Sometimes we have so many jammers that we repeat the tune-of-the-week to accommodate everyone. If we have lots of jammers this week we’ll do Au Privave in different keys (F, Bb, Eb) to keep it interesting.
The Tune-of-the-week for our upcoming jam on January 5th is “On The Sunny Side of the Street.” Trombonist/vocalist Darren Sterud will be our educator and we’ll have Paul Hastil on keys, John Lombardo on drums, and Lucas Koeller on bass. It’s always hard to predict but with some colleges/schools on break it may be a large turnout.
You can find a playalong, chord chart pdfs, and selected videos at Learn Jazz Standards. They also use “Sunny Side…” as an example in another article about learning melodies from the record.
“Sunny Side…” has a very common bridge. It is worth practicing the bridge in all keys because you will see this bridge and variations of it in many other tunes. For a lengthy discussion about this bridge see Chapter 5 in Jerry Coker’s, “Hearing the Changes.”
We now have the schedule up through April of next year so you can look ahead to see who’s playing and what the tunes are.
We wish you happy holidays and a happy New Year!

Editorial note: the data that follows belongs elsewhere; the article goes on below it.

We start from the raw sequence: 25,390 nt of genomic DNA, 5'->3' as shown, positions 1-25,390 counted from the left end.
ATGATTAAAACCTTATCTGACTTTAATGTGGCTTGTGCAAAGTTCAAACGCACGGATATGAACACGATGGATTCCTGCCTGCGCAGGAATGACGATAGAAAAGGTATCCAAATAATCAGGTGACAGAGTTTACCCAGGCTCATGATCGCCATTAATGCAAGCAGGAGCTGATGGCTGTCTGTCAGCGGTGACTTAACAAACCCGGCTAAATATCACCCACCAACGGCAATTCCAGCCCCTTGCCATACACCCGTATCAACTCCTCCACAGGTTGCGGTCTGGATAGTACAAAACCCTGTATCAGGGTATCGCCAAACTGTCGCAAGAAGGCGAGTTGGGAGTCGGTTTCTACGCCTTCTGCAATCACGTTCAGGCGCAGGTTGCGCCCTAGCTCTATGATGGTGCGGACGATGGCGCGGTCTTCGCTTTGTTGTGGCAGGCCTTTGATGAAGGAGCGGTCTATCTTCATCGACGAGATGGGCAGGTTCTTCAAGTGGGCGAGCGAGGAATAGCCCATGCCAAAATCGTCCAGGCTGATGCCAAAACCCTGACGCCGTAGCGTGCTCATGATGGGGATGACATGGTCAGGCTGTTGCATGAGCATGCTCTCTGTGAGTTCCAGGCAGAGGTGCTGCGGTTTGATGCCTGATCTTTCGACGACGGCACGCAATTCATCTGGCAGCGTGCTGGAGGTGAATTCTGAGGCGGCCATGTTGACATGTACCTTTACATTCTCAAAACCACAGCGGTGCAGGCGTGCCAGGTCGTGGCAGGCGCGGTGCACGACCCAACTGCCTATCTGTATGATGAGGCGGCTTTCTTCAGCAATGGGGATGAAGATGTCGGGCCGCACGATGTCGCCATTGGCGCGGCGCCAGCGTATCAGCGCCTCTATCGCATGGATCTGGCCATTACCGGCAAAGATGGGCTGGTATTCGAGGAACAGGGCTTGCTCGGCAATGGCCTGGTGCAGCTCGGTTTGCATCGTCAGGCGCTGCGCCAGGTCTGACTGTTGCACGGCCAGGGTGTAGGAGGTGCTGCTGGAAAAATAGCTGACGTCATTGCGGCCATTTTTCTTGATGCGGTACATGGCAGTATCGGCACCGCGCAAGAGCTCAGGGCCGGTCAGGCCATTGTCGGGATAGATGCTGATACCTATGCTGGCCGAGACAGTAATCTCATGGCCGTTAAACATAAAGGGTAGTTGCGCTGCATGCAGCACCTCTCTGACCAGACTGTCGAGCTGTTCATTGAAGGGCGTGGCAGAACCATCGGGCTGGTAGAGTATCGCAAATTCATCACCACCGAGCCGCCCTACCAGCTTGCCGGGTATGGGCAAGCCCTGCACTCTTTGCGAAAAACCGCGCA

I hope everyone had a good Thanksgiving weekend. Good people, good food, good music. Hey, that sounds like the jam we had yesterday!
Our next jam is Dec 15th and Tony Barber will be back as our saxophonist/educator. He’ll be joined by Johannes Wallmann on piano, Brad Townsend on bass, and Keith Lienert on drums. That’s about as good as it gets!
Tony selected ”Body and Soul” as the tune-of-the-week. Ballads aren’t called much at jams and may be partly why the art of ballad playing is often neglected. This session will be an opportunity to develop ballad playing skills. Learning to uniquely interpret the melody is one of these skills so it wouldn’t surprise me if Tony divides the melody among the soloists. That means it will pay to really learn the melody and variations.
You can find a “Body and Soul” playalong and chord sheet here. That site also has a good sampling of artists putting their spin on this classic. Listen closely to as many as you can.